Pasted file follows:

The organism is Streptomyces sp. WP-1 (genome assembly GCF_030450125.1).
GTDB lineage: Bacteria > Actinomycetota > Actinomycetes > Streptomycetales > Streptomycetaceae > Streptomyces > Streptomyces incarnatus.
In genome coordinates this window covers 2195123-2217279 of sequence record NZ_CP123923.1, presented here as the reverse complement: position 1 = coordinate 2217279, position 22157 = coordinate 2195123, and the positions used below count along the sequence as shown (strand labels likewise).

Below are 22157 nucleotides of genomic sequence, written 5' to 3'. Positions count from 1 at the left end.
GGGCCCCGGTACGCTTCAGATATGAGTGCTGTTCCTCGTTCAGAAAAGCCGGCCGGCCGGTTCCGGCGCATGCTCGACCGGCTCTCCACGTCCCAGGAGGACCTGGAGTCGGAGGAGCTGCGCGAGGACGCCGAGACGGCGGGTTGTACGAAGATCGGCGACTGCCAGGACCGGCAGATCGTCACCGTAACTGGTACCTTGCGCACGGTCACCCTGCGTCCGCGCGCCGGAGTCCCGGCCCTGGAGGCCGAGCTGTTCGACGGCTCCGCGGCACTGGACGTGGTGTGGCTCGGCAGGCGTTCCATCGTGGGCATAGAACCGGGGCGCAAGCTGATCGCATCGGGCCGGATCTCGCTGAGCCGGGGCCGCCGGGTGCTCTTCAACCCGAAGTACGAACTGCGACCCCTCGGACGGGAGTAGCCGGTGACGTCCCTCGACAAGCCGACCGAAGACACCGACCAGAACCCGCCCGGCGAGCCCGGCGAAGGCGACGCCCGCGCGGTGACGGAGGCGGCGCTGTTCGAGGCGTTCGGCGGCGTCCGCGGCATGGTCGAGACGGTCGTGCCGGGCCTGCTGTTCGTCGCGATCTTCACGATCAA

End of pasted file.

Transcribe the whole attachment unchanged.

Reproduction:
The organism is Streptomyces sp. WP-1 (genome assembly GCF_030450125.1).
GTDB lineage: Bacteria > Actinomycetota > Actinomycetes > Streptomycetales > Streptomycetaceae > Streptomyces > Streptomyces incarnatus.
In genome coordinates this window covers 2195123-2217279 of sequence record NZ_CP123923.1, presented here as the reverse complement: position 1 = coordinate 2217279, position 22157 = coordinate 2195123, and the positions used below count along the sequence as shown (strand labels likewise).

Below are 22157 nucleotides of genomic sequence, written 5' to 3'. Positions count from 1 at the left end.
GGGCCCCGGTACGCTTCAGATATGAGTGCTGTTCCTCGTTCAGAAAAGCCGGCCGGCCGGTTCCGGCGCATGCTCGACCGGCTCTCCACGTCCCAGGAGGACCTGGAGTCGGAGGAGCTGCGCGAGGACGCCGAGACGGCGGGTTGTACGAAGATCGGCGACTGCCAGGACCGGCAGATCGTCACCGTAACTGGTACCTTGCGCACGGTCACCCTGCGTCCGCGCGCCGGAGTCCCGGCCCTGGAGGCCGAGCTGTTCGACGGCTCCGCGGCACTGGACGTGGTGTGGCTCGGCAGGCGTTCCATCGTGGGCATAGAACCGGGGCGCAAGCTGATCGCATCGGGCCGGATCTCGCTGAGCCGGGGCCGCCGGGTGCTCTTCAACCCGAAGTACGAACTGCGACCCCTCGGACGGGAGTAGCCGGTGACGTCCCTCGACAAGCCGACCGAAGACACCGACCAGAACCCGCCCGGCGAGCCCGGCGAAGGCGACGCCCGCGCGGTGACGGAGGCGGCGCTGTTCGAGGCGTTCGGCGGCGTCCGCGGCATGGTCGAGACGGTCGTGCCGGGCCTGCTGTTCGTCGCGATCTTCACGATCAA